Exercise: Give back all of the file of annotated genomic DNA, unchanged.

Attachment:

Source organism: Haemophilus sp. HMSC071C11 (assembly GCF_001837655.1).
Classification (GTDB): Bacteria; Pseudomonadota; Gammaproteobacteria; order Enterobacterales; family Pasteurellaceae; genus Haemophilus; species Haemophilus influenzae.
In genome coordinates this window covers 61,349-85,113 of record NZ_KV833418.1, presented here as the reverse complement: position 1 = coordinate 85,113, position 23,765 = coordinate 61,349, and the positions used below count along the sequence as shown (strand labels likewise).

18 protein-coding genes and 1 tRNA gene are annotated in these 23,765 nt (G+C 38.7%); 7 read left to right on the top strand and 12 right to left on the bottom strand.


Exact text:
Source organism: Haemophilus sp. HMSC071C11 (assembly GCF_001837655.1).
Classification (GTDB): Bacteria; Pseudomonadota; Gammaproteobacteria; order Enterobacterales; family Pasteurellaceae; genus Haemophilus; species Haemophilus influenzae.
In genome coordinates this window covers 61,349-85,113 of record NZ_KV833418.1, presented here as the reverse complement: position 1 = coordinate 85,113, position 23,765 = coordinate 61,349, and the positions used below count along the sequence as shown (strand labels likewise).

18 protein-coding genes and 1 tRNA gene are annotated in these 23,765 nt (G+C 38.7%); 7 read left to right on the top strand and 12 right to left on the bottom strand.